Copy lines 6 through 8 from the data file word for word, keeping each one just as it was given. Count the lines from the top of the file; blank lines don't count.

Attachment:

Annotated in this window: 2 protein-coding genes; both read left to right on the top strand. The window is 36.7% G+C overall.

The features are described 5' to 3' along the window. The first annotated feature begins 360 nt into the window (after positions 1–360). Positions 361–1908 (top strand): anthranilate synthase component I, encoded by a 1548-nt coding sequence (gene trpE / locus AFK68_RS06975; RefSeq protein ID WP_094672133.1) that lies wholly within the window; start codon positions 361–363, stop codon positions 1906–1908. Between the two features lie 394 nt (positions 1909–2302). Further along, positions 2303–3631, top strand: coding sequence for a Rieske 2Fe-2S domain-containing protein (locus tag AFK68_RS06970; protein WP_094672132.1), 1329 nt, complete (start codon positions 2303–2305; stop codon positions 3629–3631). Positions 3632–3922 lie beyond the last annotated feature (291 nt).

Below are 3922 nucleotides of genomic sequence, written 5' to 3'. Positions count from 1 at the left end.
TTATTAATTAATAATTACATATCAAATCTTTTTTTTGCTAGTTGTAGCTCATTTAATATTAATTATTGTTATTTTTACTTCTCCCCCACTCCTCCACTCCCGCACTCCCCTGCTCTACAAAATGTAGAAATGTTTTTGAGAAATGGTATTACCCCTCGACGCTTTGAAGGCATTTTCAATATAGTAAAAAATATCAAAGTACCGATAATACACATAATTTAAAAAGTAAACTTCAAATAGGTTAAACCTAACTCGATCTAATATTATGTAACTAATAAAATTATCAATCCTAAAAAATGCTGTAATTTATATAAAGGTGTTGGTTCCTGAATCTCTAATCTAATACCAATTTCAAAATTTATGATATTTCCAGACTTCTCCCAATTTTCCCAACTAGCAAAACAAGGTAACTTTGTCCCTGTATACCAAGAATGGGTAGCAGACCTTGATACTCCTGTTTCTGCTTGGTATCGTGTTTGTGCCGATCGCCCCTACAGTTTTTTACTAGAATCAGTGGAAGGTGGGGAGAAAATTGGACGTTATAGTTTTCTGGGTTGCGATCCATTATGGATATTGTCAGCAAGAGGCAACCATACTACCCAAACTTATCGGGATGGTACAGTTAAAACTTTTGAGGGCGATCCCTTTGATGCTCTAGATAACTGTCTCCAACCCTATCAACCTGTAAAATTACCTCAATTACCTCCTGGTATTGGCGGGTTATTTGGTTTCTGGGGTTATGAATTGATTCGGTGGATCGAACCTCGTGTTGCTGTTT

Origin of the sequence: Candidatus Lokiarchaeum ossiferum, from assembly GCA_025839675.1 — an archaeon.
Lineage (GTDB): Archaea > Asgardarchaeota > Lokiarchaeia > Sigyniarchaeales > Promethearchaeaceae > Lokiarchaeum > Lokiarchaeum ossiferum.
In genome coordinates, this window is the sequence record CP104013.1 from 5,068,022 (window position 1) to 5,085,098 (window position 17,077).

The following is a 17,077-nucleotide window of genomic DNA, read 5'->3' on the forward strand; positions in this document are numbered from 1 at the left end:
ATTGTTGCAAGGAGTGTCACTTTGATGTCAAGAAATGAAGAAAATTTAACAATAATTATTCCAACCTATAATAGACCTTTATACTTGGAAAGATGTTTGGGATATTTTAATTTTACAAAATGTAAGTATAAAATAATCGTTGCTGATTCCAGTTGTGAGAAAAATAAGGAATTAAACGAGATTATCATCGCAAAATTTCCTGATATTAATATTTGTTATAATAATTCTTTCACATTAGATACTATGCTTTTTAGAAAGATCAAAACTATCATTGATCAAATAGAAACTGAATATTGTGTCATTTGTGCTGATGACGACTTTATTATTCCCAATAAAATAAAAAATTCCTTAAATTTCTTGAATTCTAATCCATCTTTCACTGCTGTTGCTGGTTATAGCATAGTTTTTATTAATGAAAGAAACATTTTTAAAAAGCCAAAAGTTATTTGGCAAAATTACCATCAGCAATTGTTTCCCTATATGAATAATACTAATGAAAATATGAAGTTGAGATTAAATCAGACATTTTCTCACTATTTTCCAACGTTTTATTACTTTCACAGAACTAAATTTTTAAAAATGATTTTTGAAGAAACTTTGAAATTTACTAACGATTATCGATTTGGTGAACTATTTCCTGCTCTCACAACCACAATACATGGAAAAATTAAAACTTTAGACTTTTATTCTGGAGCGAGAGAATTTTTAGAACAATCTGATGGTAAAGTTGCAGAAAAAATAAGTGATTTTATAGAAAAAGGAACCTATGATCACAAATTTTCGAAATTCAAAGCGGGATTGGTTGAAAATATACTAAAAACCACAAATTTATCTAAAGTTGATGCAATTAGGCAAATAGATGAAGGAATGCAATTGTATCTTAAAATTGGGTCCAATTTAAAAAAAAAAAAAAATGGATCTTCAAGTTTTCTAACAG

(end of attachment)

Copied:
Lineage (GTDB): Archaea > Asgardarchaeota > Lokiarchaeia > Sigyniarchaeales > Promethearchaeaceae > Lokiarchaeum > Lokiarchaeum ossiferum.
In genome coordinates, this window is the sequence record CP104013.1 from 5,068,022 (window position 1) to 5,085,098 (window position 17,077).

The following is a 17,077-nucleotide window of genomic DNA, read 5'->3' on the forward strand; positions in this document are numbered from 1 at the left end: